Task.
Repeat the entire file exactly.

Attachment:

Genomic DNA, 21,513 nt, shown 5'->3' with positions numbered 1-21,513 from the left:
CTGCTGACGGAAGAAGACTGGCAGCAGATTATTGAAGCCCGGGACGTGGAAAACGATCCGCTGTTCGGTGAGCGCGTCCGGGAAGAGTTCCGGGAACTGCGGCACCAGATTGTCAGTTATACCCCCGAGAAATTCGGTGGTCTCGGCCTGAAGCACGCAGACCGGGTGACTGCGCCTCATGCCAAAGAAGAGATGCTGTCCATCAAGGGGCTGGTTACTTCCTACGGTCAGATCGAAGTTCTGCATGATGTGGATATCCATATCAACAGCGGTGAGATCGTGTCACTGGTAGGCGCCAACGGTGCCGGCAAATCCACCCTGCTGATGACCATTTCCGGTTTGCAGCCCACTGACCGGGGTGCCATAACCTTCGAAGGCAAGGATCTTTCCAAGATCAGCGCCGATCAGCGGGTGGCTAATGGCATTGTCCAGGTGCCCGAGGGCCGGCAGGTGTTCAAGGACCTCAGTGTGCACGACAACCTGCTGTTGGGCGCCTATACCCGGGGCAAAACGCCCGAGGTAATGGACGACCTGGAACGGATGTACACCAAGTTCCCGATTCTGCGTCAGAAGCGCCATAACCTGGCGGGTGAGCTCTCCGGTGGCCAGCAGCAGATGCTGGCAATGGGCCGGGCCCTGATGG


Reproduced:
Genomic DNA, 21,513 nt, shown 5'->3' with positions numbered 1-21,513 from the left:
CTGCTGACGGAAGAAGACTGGCAGCAGATTATTGAAGCCCGGGACGTGGAAAACGATCCGCTGTTCGGTGAGCGCGTCCGGGAAGAGTTCCGGGAACTGCGGCACCAGATTGTCAGTTATACCCCCGAGAAATTCGGTGGTCTCGGCCTGAAGCACGCAGACCGGGTGACTGCGCCTCATGCCAAAGAAGAGATGCTGTCCATCAAGGGGCTGGTTACTTCCTACGGTCAGATCGAAGTTCTGCATGATGTGGATATCCATATCAACAGCGGTGAGATCGTGTCACTGGTAGGCGCCAACGGTGCCGGCAAATCCACCCTGCTGATGACCATTTCCGGTTTGCAGCCCACTGACCGGGGTGCCATAACCTTCGAAGGCAAGGATCTTTCCAAGATCAGCGCCGATCAGCGGGTGGCTAATGGCATTGTCCAGGTGCCCGAGGGCCGGCAGGTGTTCAAGGACCTCAGTGTGCACGACAACCTGCTGTTGGGCGCCTATACCCGGGGCAAAACGCCCGAGGTAATGGACGACCTGGAACGGATGTACACCAAGTTCCCGATTCTGCGTCAGAAGCGCCATAACCTGGCGGGTGAGCTCTCCGGTGGCCAGCAGCAGATGCTGGCAATGGGCCGGGCCCTGATGG